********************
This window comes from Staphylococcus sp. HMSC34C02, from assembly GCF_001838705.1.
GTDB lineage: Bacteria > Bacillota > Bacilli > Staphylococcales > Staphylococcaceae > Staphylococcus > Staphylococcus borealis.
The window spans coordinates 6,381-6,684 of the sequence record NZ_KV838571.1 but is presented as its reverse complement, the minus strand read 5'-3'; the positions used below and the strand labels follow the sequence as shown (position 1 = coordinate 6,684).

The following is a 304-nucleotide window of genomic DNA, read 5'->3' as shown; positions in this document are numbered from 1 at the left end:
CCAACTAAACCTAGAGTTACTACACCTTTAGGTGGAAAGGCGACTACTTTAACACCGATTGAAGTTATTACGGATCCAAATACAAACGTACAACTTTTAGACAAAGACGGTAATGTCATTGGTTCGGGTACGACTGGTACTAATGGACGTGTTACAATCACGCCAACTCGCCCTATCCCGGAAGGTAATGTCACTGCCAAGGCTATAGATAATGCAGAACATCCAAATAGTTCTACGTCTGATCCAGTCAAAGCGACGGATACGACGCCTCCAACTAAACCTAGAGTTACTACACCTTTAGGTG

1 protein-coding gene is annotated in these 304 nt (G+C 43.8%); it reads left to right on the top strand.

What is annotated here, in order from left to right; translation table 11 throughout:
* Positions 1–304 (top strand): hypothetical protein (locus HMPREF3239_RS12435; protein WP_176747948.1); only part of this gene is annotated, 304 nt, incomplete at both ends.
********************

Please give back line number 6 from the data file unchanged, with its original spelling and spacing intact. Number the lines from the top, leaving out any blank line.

1 protein-coding gene is annotated in these 304 nt (G+C 43.8%); it reads left to right on the top strand.